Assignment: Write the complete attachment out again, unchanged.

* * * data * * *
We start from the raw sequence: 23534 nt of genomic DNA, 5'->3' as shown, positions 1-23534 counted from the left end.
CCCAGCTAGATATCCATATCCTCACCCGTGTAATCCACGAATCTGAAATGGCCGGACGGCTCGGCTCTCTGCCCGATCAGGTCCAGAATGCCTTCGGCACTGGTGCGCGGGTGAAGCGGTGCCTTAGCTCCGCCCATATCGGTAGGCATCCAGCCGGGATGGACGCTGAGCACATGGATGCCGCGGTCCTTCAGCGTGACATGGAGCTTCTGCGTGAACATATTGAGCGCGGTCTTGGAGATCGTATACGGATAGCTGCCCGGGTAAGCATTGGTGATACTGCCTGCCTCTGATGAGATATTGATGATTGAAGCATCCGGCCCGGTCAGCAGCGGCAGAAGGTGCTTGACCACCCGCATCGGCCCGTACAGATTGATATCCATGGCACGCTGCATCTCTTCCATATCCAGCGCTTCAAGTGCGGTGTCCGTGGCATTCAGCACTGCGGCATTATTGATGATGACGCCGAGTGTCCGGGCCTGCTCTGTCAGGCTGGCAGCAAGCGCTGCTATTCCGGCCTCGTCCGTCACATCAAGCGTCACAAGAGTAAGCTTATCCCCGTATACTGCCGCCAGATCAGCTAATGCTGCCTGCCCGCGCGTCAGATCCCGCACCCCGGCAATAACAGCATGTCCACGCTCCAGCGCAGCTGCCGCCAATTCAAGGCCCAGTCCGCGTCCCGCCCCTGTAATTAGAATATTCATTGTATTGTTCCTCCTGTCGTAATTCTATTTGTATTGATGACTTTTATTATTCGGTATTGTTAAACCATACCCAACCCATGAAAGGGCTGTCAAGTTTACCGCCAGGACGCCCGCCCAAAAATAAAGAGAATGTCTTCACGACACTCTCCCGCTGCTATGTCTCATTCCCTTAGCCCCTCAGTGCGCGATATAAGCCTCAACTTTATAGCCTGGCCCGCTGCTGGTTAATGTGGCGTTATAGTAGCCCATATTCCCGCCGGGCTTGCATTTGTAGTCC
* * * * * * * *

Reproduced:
We start from the raw sequence: 23534 nt of genomic DNA, 5'->3' as shown, positions 1-23534 counted from the left end.
CCCAGCTAGATATCCATATCCTCACCCGTGTAATCCACGAATCTGAAATGGCCGGACGGCTCGGCTCTCTGCCCGATCAGGTCCAGAATGCCTTCGGCACTGGTGCGCGGGTGAAGCGGTGCCTTAGCTCCGCCCATATCGGTAGGCATCCAGCCGGGATGGACGCTGAGCACATGGATGCCGCGGTCCTTCAGCGTGACATGGAGCTTCTGCGTGAACATATTGAGCGCGGTCTTGGAGATCGTATACGGATAGCTGCCCGGGTAAGCATTGGTGATACTGCCTGCCTCTGATGAGATATTGATGATTGAAGCATCCGGCCCGGTCAGCAGCGGCAGAAGGTGCTTGACCACCCGCATCGGCCCGTACAGATTGATATCCATGGCACGCTGCATCTCTTCCATATCCAGCGCTTCAAGTGCGGTGTCCGTGGCATTCAGCACTGCGGCATTATTGATGATGACGCCGAGTGTCCGGGCCTGCTCTGTCAGGCTGGCAGCAAGCGCTGCTATTCCGGCCTCGTCCGTCACATCAAGCGTCACAAGAGTAAGCTTATCCCCGTATACTGCCGCCAGATCAGCTAATGCTGCCTGCCCGCGCGTCAGATCCCGCACCCCGGCAATAACAGCATGTCCACGCTCCAGCGCAGCTGCCGCCAATTCAAGGCCCAGTCCGCGTCCCGCCCCTGTAATTAGAATATTCATTGTATTGTTCCTCCTGTCGTAATTCTATTTGTATTGATGACTTTTATTATTCGGTATTGTTAAACCATACCCAACCCATGAAAGGGCTGTCAAGTTTACCGCCAGGACGCCCGCCCAAAAATAAAGAGAATGTCTTCACGACACTCTCCCGCTGCTATGTCTCATTCCCTTAGCCCCTCAGTGCGCGATATAAGCCTCAACTTTATAGCCTGGCCCGCTGCTGGTTAATGTGGCGTTATAGTAGCCCATATTCCCGCCGGGCTTGCATTTGTAGTCC